He would start to make a cup of tea and never finish making the cup of tea, too distracted by, for example, what “blue” is. Blue only becomes blue, within an assigned frame e.g. the sky, once it has reflected other colours first. But then he would go from the window to the piece of paper I had given him, written in blue pen. The blue of the words, the only consistency from the beginning and the end of the page, other than the overarching voice of language.
Like Mallarmé’s poem “L’Azur”, 1894, which exploits the analogy of allowing disembodied voices to speak through poetry while remaining threatened by the ruthless passing on time: the blue timbre, the blue in the poem, the blue in the room after reading the poem aloud proffers that it is language itself that remains in the voice of poetry, beyond the voice of the poet, beyond any disembodied voice or voices and once it has been stripped back the blue, the refracted shimmer is what remains, even if you are not sure who it belongs to. (Martin is our disembodied voice).
En vain! L’Azur triomphe, et je l’entends qui chante
Dans les cloches. Mon âme, il se fait voix pour plus
Nous faire peur avec sa victoire méchante,
Et du métal vivant sort en bleus angelus!
Il roule par la brume, ancien et traverse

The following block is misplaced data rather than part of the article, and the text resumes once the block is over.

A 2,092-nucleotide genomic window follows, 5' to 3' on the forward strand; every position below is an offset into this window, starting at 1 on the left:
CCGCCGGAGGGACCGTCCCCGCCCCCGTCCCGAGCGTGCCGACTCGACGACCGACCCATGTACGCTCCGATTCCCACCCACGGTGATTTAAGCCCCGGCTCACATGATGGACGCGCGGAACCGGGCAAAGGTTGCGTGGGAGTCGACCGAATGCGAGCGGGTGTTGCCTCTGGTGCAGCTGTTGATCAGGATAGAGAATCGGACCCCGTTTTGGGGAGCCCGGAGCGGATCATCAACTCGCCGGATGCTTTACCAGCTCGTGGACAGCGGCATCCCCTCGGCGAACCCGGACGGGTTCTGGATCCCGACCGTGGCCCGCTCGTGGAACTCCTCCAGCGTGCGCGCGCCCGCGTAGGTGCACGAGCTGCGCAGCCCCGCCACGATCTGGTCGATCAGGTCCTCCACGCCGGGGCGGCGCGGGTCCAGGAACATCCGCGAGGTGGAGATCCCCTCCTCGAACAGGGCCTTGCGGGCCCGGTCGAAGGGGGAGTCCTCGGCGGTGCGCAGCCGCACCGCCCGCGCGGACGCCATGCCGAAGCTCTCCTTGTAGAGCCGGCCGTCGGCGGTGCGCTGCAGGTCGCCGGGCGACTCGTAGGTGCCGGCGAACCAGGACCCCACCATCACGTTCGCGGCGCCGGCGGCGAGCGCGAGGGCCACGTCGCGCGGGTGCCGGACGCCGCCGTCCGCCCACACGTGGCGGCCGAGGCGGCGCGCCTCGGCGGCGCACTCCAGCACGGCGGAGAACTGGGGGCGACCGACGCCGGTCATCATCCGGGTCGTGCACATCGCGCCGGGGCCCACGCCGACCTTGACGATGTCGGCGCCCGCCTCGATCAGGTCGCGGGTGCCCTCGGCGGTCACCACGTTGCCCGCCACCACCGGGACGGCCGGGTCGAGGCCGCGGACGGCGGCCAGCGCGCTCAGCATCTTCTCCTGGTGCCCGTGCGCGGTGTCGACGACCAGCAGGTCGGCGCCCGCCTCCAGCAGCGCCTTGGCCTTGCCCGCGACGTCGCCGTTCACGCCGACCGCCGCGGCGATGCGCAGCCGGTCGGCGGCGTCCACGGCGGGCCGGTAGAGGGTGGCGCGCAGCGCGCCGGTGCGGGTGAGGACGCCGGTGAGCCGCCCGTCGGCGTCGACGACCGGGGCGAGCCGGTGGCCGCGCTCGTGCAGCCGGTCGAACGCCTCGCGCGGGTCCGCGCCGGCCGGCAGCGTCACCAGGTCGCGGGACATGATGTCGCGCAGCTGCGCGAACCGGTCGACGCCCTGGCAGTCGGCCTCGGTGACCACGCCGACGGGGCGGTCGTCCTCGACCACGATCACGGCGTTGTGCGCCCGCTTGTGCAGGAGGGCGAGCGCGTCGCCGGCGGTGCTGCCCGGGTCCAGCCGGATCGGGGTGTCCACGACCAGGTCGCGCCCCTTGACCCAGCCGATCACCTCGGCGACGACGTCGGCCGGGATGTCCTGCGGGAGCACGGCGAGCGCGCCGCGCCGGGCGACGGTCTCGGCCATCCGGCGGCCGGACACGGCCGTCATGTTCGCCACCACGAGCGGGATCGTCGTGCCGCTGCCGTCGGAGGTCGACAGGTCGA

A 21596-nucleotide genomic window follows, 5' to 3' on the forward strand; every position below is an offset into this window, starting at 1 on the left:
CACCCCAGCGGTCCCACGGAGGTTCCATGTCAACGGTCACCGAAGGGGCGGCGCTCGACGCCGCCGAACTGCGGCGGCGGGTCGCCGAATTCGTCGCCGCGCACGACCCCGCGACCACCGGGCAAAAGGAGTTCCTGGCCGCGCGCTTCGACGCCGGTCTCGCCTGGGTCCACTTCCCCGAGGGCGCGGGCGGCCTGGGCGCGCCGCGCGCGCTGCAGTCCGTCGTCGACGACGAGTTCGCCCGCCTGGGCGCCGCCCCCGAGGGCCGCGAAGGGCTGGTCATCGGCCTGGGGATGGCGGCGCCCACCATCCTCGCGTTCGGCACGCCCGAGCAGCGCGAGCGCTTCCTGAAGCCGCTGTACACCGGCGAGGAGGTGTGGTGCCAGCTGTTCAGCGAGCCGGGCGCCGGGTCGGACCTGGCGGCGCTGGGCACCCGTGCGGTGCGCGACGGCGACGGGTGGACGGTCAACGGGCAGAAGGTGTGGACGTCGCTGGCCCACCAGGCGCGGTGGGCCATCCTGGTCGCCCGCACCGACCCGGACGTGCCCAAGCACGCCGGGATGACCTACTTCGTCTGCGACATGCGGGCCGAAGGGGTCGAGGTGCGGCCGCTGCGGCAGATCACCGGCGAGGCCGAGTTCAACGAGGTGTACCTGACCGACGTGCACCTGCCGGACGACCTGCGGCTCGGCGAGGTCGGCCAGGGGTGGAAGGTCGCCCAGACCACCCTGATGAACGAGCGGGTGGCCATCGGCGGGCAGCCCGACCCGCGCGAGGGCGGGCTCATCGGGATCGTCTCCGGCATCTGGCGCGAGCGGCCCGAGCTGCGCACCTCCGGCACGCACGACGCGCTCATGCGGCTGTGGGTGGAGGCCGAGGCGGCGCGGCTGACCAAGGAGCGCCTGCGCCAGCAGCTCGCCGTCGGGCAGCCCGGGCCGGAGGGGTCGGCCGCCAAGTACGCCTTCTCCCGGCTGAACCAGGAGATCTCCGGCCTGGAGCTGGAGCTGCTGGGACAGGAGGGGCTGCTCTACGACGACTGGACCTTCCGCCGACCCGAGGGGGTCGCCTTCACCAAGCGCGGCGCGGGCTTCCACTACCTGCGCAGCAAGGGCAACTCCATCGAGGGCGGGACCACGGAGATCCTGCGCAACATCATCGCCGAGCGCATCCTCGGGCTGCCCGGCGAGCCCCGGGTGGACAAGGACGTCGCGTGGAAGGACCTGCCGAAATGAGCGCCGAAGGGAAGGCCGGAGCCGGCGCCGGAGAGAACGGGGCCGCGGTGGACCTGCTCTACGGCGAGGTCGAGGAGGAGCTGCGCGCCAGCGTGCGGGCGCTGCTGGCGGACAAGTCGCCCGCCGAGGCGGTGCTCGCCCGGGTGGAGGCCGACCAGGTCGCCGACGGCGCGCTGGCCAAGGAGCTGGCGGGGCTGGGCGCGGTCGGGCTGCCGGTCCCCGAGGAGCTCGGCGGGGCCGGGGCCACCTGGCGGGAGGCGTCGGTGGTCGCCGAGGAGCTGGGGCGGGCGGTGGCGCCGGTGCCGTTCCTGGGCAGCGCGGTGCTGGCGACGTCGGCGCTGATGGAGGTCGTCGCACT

Ta native agonie ainsi qu’un glaive sûr
Où fuir dans la révolte inutile et perverse?
Je suis hanté. L’Azur! L’Azur! L’Azur! I’Azur!
But vainly! The Azure triumphs and I hear it sing
In bells. Dear Soul, it turns into a voice the more
To fright us by its winged victory, and springs
Blue Angelus, out of the living metal core.
It travels ancient through the fog, and penetrates
Like an unerring blade your native agony;
Where flee in my revolt so useless and depraved?
For I am haunted! The Sky! The Sky! The Sky! The Sky!
I think Martin knew that he shimmered: but had only shimmered through first being in and out of pursuits, physical, conceptual, but all residual: he had learned the futility of self-destruction.
I wonder what gave him the most pleasure? What gives you the most pleasure Justin? I enjoy being “close”.
D. Miller and I argued with Martin that one time regarding Dan’s and my predilection for painful imagery. We left Martin frustrated, Dan and I sharing quizzical looks that didn’t want to admit our sadomasochistic tendencies. After class I approached Martin and he smiled at me and asked: “Do you always want to walk on thorns Clare? Who will heal your feet?”.
At the time, I always thought that pain ties into pleasure, but I now realise that one should not seek out pain to feel pleasure: it is more destructive for those around you, than yourself, if you seek out pain. Pain is a by-product of miscommunication.
If I am asked “If you could go back in time, where would you go?”, one of my many answers, but close to the top, would be “to go to Martin’s last lecture”.